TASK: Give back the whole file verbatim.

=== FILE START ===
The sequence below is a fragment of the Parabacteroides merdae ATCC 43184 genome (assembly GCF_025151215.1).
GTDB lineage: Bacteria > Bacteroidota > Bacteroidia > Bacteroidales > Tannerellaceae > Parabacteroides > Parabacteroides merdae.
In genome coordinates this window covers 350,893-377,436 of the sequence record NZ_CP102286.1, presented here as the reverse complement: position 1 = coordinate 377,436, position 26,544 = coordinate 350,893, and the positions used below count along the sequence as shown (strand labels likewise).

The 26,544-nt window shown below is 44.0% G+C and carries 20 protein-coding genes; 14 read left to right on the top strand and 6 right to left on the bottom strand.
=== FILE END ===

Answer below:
The sequence below is a fragment of the Parabacteroides merdae ATCC 43184 genome (assembly GCF_025151215.1).
GTDB lineage: Bacteria > Bacteroidota > Bacteroidia > Bacteroidales > Tannerellaceae > Parabacteroides > Parabacteroides merdae.
In genome coordinates this window covers 350,893-377,436 of the sequence record NZ_CP102286.1, presented here as the reverse complement: position 1 = coordinate 377,436, position 26,544 = coordinate 350,893, and the positions used below count along the sequence as shown (strand labels likewise).

The 26,544-nt window shown below is 44.0% G+C and carries 20 protein-coding genes; 14 read left to right on the top strand and 6 right to left on the bottom strand.